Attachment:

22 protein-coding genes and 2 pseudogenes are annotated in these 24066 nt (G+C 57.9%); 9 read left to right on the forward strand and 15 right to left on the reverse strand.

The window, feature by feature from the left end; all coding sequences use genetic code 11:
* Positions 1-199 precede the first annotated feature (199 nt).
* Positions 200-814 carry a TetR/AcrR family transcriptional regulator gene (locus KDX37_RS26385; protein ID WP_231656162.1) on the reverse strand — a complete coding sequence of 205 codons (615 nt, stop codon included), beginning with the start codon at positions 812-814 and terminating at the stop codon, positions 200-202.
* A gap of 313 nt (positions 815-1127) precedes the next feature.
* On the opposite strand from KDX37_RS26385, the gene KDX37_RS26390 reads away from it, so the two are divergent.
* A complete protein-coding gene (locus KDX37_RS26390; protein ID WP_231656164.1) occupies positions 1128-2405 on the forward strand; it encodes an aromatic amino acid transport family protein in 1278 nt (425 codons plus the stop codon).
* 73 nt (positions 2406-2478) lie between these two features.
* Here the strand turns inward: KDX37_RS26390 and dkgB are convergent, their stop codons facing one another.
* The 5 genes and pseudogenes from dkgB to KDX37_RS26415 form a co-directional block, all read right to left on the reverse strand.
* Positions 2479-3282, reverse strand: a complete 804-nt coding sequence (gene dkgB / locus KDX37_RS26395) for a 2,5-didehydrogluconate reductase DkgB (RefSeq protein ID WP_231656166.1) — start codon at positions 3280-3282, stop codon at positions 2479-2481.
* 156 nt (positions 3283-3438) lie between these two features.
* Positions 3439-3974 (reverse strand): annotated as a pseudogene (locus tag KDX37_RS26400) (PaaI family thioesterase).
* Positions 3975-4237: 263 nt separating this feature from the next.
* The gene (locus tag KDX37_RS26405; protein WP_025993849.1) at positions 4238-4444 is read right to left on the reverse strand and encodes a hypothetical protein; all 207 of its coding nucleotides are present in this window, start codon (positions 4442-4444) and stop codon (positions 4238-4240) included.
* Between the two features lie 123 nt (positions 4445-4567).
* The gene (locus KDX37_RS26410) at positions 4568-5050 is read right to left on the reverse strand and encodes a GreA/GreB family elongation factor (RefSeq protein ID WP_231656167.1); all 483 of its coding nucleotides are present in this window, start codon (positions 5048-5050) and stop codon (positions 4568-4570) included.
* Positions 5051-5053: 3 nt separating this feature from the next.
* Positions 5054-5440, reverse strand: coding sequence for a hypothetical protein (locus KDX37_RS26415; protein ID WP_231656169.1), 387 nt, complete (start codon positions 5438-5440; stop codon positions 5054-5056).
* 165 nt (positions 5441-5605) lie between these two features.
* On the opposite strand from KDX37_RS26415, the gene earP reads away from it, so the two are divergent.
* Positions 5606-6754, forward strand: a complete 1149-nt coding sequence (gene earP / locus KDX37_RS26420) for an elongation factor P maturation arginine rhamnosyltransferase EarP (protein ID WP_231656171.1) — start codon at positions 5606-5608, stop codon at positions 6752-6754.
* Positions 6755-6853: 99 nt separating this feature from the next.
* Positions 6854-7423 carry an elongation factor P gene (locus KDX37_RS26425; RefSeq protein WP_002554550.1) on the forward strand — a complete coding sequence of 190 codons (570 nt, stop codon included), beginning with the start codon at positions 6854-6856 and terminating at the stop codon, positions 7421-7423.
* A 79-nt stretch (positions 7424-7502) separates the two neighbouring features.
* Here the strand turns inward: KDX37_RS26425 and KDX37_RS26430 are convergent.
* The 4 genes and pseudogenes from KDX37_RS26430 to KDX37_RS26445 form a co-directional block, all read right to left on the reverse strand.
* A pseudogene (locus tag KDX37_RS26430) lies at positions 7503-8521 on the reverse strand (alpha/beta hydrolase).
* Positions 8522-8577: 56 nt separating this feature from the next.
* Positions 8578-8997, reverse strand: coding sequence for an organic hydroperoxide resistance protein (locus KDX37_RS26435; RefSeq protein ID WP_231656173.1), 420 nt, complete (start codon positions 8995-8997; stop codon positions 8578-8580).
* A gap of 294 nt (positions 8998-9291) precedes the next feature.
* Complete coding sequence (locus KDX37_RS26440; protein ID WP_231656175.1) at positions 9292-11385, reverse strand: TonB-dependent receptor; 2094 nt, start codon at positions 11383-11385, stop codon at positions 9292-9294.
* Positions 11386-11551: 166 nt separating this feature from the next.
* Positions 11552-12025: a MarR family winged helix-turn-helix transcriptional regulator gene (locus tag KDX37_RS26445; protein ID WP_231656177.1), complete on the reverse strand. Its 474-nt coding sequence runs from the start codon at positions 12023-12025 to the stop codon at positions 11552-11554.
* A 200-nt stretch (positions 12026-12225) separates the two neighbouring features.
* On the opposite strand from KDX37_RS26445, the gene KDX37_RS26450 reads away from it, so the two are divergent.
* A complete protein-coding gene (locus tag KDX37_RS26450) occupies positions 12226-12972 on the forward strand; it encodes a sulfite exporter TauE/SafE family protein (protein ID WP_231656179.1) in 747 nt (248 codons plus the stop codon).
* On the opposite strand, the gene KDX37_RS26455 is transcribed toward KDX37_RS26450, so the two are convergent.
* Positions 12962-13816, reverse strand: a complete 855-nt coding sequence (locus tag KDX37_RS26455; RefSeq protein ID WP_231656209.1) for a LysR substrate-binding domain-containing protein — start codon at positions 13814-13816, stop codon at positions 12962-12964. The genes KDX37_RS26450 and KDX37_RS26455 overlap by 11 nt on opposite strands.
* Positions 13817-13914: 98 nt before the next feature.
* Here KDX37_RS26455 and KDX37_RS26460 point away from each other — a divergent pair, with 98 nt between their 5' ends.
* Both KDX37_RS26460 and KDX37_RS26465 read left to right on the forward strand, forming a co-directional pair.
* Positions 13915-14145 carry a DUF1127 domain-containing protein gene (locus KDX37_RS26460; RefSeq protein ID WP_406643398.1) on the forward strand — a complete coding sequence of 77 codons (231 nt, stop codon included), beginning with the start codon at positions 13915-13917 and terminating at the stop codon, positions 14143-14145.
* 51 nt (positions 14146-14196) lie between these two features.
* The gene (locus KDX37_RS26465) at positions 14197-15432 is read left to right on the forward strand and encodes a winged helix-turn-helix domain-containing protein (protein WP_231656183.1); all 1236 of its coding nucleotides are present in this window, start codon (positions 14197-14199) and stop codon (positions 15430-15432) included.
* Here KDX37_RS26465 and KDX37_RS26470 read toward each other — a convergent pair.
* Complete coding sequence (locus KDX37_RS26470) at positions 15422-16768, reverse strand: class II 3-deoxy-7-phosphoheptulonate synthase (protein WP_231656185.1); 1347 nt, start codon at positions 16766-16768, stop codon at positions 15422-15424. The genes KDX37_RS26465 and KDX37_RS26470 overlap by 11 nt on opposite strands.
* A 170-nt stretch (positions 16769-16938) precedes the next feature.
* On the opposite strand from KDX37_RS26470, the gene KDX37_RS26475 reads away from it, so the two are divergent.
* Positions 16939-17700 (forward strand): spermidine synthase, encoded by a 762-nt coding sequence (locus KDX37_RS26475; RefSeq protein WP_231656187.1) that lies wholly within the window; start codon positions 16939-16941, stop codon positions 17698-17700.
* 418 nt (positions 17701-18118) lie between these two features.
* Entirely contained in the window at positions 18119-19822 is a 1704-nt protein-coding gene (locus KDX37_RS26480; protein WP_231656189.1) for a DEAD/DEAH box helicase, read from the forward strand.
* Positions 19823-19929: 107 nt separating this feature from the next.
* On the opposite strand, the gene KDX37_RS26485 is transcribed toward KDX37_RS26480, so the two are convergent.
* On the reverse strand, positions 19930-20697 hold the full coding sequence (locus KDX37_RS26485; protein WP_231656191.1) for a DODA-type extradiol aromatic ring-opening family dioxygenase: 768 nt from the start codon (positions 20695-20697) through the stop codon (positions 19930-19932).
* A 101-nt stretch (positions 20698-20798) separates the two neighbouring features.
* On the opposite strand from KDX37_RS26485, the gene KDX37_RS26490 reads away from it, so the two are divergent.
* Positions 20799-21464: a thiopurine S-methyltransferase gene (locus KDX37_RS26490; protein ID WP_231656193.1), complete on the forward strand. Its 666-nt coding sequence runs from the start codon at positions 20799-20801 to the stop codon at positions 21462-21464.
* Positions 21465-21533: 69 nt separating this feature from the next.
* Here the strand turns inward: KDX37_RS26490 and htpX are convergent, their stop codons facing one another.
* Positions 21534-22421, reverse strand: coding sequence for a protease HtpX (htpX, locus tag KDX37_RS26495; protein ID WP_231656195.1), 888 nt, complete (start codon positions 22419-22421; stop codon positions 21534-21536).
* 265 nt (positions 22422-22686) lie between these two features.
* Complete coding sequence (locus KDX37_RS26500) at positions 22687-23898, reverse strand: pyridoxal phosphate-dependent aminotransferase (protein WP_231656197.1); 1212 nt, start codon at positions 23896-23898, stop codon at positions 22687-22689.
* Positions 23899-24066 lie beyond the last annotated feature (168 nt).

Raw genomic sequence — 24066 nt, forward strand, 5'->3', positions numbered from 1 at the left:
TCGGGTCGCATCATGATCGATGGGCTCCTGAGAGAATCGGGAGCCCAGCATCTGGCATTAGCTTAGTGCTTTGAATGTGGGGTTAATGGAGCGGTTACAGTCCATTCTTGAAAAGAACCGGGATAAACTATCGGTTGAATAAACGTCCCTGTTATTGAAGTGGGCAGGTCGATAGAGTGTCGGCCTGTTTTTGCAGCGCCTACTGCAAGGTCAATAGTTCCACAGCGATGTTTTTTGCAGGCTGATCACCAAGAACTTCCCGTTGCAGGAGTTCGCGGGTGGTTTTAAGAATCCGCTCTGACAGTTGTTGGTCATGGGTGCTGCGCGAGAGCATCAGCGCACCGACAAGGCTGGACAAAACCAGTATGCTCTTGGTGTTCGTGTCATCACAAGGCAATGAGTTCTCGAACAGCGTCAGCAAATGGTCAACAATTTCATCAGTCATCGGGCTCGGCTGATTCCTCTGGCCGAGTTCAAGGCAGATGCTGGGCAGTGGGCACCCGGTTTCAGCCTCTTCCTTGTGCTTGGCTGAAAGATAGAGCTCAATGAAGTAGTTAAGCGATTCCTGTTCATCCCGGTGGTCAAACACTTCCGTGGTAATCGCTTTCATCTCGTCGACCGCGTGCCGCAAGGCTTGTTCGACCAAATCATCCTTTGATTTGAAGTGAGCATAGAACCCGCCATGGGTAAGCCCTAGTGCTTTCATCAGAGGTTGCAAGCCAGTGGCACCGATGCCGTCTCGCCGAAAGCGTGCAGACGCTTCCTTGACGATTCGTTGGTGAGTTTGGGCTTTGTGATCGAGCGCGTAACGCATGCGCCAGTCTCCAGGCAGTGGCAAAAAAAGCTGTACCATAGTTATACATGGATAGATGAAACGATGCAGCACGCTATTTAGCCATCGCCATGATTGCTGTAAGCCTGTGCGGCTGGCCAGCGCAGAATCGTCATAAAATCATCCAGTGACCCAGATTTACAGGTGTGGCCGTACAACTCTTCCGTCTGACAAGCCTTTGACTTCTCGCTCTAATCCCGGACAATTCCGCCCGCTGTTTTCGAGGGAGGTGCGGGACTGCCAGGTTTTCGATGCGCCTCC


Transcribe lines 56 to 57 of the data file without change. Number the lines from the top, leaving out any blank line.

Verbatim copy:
* A 101-nt stretch (positions 20698-20798) separates the two neighbouring features.
* On the opposite strand from KDX37_RS26485, the gene KDX37_RS26490 reads away from it, so the two are divergent.